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BAT Zimbabwe starts cut rag exports to boost forex earnings

By Almot Maqolo

British American Tobacco’s Zimbabwean unit has started cut rag exports to improve foreign currency generation, so as to hedge the business against rising inflation.

The country’s largest cigarette manufacturer said the trading environment continues to be challenging characterized by the lack of foreign currency for imports as well as the widening gap between the interbank rates and the parallel rates.

Following the introduction of the new currency – the Zimbabwe dollar – the exchange rate has deteriorated from 2.5 Zimbabwe dollars per US dollar in February 2019 to 65 Zimbabwe dollars per US dollar this month. Annual inflation was 676.4% in March 2020.

During the first quarter ended March 31, 2020, BAT Zimbabwe recorded a 10% increase in volumes, compared to the same period last year. This was attributed to various efficiencies from the new trade marketing tools that are being used by the company.

Revenue, on a historical cost basis, rose sevenfold compared to prior period last year. This was due to price increases which were taken to manage the inflationary pressures faced by the company. “The company also commenced cut rag exports in March 2020 to assist in foreign currency generation,” BAT Zimbabwe said in a trading update.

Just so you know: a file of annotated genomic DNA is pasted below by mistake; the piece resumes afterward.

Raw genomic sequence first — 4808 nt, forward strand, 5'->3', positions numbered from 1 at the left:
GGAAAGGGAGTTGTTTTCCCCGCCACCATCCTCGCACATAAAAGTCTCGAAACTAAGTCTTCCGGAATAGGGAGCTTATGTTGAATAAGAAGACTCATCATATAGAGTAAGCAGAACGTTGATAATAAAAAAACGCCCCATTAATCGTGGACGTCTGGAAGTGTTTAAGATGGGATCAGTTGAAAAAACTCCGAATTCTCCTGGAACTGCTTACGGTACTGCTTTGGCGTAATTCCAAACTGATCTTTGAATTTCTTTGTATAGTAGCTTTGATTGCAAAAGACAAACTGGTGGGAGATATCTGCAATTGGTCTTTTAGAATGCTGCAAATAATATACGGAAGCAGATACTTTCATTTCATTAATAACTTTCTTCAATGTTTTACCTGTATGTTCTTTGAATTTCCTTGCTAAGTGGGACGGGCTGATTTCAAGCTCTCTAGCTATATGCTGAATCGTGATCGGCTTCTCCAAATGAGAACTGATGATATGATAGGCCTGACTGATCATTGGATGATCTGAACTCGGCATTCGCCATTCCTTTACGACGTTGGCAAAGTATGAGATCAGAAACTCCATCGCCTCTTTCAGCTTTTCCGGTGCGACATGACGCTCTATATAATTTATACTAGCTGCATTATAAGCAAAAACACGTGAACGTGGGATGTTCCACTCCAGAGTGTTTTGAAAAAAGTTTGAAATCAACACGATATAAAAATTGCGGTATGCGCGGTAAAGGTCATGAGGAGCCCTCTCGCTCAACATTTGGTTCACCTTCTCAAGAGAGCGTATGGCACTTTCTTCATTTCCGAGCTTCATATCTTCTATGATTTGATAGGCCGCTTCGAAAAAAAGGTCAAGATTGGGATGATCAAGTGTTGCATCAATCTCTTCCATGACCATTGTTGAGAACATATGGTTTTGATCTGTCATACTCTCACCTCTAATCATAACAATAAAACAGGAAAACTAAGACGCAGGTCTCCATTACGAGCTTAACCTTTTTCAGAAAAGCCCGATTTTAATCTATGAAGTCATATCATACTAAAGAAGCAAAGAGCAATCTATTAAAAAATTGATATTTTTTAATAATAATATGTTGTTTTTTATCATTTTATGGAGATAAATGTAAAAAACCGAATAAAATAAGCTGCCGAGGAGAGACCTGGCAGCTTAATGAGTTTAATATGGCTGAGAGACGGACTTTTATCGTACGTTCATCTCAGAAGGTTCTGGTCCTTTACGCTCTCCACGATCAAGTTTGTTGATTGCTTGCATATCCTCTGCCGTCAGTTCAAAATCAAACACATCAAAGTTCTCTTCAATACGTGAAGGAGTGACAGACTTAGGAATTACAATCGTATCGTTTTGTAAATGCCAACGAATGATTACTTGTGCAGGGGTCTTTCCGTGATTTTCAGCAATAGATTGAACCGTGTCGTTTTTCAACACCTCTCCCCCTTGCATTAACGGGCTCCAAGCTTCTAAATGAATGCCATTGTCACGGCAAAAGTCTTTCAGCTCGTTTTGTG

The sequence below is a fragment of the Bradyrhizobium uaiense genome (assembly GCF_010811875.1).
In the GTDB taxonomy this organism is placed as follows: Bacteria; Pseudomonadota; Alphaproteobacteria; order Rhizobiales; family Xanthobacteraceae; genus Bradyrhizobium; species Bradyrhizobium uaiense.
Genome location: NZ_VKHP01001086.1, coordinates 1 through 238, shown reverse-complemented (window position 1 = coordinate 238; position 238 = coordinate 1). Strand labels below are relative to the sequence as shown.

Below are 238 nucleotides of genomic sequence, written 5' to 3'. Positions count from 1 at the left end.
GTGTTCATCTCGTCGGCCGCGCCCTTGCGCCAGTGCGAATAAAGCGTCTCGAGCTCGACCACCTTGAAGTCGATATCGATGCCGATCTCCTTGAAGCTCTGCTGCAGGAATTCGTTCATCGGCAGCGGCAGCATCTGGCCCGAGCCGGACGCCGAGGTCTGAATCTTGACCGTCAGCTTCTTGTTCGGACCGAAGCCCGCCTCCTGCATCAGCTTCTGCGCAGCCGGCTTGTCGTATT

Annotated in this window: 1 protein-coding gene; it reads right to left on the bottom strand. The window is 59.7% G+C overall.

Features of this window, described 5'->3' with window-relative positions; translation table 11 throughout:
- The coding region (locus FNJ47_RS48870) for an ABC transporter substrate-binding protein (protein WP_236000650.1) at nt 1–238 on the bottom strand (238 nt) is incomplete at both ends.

In the outlook, BAT Zimbabwe said the economic environment is expected to remain challenging and the impact of Covid-19 will be evident in the next quarter.

“The business expects a drop in volumes in the second quarter due to trading for a few days in April 2020 and reduced operations in May 2020,” it said. “The tobacco selling season has opened and we will continue to monitor the price movements and how these will impact our business.”

BAT’s major shareholders include BAT International Holdings (UK), Old Mutual Life Assurance Company Zimbabwe Limited, BAT Zimbabwe Tobacco Empowerment trust and BAT Zimbabwe Employee Share Ownership Trust. However, head office will only assist the firm in terms of engaging with suppliers to get longer payment terms, while trying to secure foreign currency to stop from being cut off supply.

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